I wanted to get back to competition shooting, but it seems Middle TN does not have an active club that runs either IDPA or USPS that I could find. There are allegedly clubs over an hour away from the Boro, but the one I checked turned out to be 3 guys showing up to bullshit about everything and anything rather than a formal match.

About the only competition is over Outpost Armory, but it is one Thursday afternoon a month and I am working then.

“Why don’t you start your own club?” Because it is not cheap, I am done working for free and people who work matches rarely get to shoot in them. If I am not going to shoot, I rather save the aggravation and money.

Anyway, I guess I will have to trespass over my BiL and SiL, set up some targets and send some lead in their property one of these days.

Without shooting the horses.

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By Miguel.GFZ

Semi-retired like Vito Corleone before the heart attack. Consiglieri to J.Kb and AWA. I lived in a Gun Control Paradise: It sucked and got people killed. I do believe that Freedom scares the political elites.

9 thoughts on “I need trigger time badly.”
  1. Who says you need to shoot a match? I’m still running drills in my backyard (CO2 pistols to save nitrocellulose for the real thing and Ukraine). Lots of drills where 10 – 12m is long range. I’ll be switching to the real deal in June at my club.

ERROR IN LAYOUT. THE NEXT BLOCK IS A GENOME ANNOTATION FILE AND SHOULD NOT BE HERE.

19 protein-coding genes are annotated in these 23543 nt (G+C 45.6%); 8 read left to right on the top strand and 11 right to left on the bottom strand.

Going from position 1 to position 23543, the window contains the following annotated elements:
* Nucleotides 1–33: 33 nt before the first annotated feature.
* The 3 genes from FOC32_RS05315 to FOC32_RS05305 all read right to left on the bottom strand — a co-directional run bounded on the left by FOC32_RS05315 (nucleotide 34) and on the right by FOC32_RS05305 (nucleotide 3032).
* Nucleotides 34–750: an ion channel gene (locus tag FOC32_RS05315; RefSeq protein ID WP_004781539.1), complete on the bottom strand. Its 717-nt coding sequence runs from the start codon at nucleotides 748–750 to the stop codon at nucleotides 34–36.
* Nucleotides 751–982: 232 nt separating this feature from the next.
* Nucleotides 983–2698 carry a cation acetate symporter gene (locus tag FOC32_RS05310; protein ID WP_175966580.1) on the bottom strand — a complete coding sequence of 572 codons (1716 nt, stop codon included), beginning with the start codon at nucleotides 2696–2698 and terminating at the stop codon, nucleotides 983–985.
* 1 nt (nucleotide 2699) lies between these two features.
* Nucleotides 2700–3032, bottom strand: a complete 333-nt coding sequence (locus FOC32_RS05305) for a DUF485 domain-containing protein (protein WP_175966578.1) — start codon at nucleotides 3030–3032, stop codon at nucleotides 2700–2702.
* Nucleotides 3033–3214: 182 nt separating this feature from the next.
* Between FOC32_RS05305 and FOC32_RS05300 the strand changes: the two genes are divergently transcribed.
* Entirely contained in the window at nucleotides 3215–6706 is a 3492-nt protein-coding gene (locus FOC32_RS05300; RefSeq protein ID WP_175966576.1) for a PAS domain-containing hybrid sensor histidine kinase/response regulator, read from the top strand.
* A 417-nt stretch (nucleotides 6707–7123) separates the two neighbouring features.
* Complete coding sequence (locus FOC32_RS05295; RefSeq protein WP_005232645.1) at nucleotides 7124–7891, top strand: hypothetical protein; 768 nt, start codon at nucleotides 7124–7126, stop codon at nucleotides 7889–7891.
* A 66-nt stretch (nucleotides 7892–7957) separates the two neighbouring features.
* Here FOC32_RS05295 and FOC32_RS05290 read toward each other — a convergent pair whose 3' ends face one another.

1. Shooting matches gives you something unique.. OK maybe more.

      You shoot under stress. It is not Life or Death stress, but you will feel pressure as you do not want to fuck up in front of people and under the clock. Triple that if the people know you enough to give you shit for bad shooting. What you end up getting is inoculated from stress which comes handy when the caca flies for real.
      The other thing is that you test equipment. Holster, mag pouches, gun and even the ammo. If something fails, it better be in a controlled situation.

      And the other benefit is that somebody around will always know something you do. You get to watch better shooters or at least somebody solving an issue in a novel way you could use to improve your own shooting.

  2. Competition shooting is recreational in nature and therefore a much lesser form of ‘stress’. It however does provide the beginnings of acquiring both physical and metal muscle memory under duress. Learning to run a gun on the clock is essential for the development of trigger control and accuracy and malfunction disciplines.
    Once the shooter has matured enough to know they can run their gun proficiently during competitive stress, I recommend a force on force, do or die, simulated training regimen. The cheapest alternative to simunitions is a barrel and magazine block system with a cheap rail mounted laser, which most S.D. pistol owners have. If you’re not familiar (which I believe everyone on this forum already is familiar) with this type of system, it is completely safe and completely prohibits malfunctions from occurring.
    And since the majority of personal attacks occur in low light, dark conditions, the lasers work well. I have both red and green laser units and prefer the green for daytime sessions. Going head-to-head with multiple mock assailants in a variety of real-life scenarios I find provides the person with as close to the real thing as possible.
    Of course, simunitions introduces a pain penalty to the scenario but the cost factor negates this option for most people. To keep costs down and provide a higher level of serious training for the average gun owner I opt for the barrel-mag block system. It’s always a treat however to work with an individual who chooses to shell out the additional funds.